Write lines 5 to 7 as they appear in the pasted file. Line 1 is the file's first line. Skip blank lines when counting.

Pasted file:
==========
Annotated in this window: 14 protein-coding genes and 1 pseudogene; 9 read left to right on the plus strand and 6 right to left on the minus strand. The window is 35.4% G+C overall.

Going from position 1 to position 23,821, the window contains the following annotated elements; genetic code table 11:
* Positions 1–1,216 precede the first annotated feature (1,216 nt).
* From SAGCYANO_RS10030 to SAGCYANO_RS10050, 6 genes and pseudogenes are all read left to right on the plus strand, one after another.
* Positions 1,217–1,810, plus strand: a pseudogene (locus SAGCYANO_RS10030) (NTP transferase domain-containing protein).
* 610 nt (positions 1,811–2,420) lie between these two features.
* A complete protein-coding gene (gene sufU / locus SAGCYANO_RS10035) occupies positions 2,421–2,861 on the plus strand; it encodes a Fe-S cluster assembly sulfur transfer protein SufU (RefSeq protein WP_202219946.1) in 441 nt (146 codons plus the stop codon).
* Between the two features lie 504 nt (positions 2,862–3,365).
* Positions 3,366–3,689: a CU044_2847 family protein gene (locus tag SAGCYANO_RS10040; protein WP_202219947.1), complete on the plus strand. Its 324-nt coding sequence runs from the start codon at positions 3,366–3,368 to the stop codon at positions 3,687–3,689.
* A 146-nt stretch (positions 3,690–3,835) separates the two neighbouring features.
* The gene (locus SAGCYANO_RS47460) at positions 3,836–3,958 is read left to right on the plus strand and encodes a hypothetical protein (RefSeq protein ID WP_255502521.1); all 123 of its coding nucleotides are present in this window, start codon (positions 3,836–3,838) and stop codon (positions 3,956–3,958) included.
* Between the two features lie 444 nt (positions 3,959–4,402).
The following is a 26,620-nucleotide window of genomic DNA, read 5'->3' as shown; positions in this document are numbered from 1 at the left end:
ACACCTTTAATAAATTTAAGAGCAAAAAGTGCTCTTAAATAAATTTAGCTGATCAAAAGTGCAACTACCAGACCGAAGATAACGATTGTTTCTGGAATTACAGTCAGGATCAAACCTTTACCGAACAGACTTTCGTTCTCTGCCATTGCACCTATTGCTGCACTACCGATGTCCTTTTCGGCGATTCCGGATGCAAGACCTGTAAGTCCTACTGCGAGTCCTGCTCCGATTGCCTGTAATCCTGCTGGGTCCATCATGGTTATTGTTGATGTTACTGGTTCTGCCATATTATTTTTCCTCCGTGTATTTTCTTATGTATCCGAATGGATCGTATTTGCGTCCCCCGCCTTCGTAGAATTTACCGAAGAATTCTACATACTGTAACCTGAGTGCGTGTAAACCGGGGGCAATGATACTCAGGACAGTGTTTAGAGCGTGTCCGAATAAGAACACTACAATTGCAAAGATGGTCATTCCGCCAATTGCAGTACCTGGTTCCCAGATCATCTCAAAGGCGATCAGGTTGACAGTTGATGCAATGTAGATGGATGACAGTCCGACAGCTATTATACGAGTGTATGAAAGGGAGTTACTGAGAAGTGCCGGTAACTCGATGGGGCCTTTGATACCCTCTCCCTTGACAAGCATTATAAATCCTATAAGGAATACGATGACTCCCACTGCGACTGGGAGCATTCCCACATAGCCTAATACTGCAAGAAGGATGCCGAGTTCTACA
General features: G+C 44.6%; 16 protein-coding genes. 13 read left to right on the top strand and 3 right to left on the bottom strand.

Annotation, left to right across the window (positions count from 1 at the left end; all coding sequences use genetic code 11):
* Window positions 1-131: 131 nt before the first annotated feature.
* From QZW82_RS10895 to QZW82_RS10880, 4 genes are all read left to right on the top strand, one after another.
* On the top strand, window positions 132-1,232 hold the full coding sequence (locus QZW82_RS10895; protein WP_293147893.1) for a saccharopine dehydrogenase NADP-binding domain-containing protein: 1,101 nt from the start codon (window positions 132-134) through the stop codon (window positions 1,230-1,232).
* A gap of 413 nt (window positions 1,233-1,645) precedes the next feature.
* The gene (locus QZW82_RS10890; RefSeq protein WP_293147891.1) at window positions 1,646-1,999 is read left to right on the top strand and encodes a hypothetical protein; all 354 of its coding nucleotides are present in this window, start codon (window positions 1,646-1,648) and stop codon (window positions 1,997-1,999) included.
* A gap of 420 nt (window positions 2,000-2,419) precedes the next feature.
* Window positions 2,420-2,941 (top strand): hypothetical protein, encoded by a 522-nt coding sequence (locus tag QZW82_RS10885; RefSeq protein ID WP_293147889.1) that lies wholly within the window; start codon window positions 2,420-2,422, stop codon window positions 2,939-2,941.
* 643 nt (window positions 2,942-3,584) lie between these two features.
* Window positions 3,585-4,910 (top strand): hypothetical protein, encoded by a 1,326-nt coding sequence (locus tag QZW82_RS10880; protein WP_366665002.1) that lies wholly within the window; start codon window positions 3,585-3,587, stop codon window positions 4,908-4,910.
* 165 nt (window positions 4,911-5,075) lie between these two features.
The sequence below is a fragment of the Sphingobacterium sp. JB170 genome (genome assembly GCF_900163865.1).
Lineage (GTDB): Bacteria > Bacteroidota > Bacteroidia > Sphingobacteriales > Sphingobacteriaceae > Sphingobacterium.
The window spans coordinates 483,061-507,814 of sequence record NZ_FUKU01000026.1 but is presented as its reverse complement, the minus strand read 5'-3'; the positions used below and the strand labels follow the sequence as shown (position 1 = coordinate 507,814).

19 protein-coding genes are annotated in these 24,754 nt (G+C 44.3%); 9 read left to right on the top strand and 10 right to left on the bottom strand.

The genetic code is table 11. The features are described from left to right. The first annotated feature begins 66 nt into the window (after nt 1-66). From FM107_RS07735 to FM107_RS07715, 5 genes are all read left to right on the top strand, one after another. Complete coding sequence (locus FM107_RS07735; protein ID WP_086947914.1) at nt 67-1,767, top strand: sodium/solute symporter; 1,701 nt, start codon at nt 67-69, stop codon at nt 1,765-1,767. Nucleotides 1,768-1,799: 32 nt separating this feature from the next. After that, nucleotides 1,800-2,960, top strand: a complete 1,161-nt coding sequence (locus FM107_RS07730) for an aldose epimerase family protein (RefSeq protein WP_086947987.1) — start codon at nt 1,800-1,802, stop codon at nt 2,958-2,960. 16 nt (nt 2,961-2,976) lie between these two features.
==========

* Positions 1,217–1,810, plus strand: a pseudogene (locus SAGCYANO_RS10030) (NTP transferase domain-containing protein).
* 610 nt (positions 1,811–2,420) lie between these two features.
* A complete protein-coding gene (gene sufU / locus SAGCYANO_RS10035) occupies positions 2,421–2,861 on the plus strand; it encodes a Fe-S cluster assembly sulfur transfer protein SufU (RefSeq protein WP_202219946.1) in 441 nt (146 codons plus the stop codon).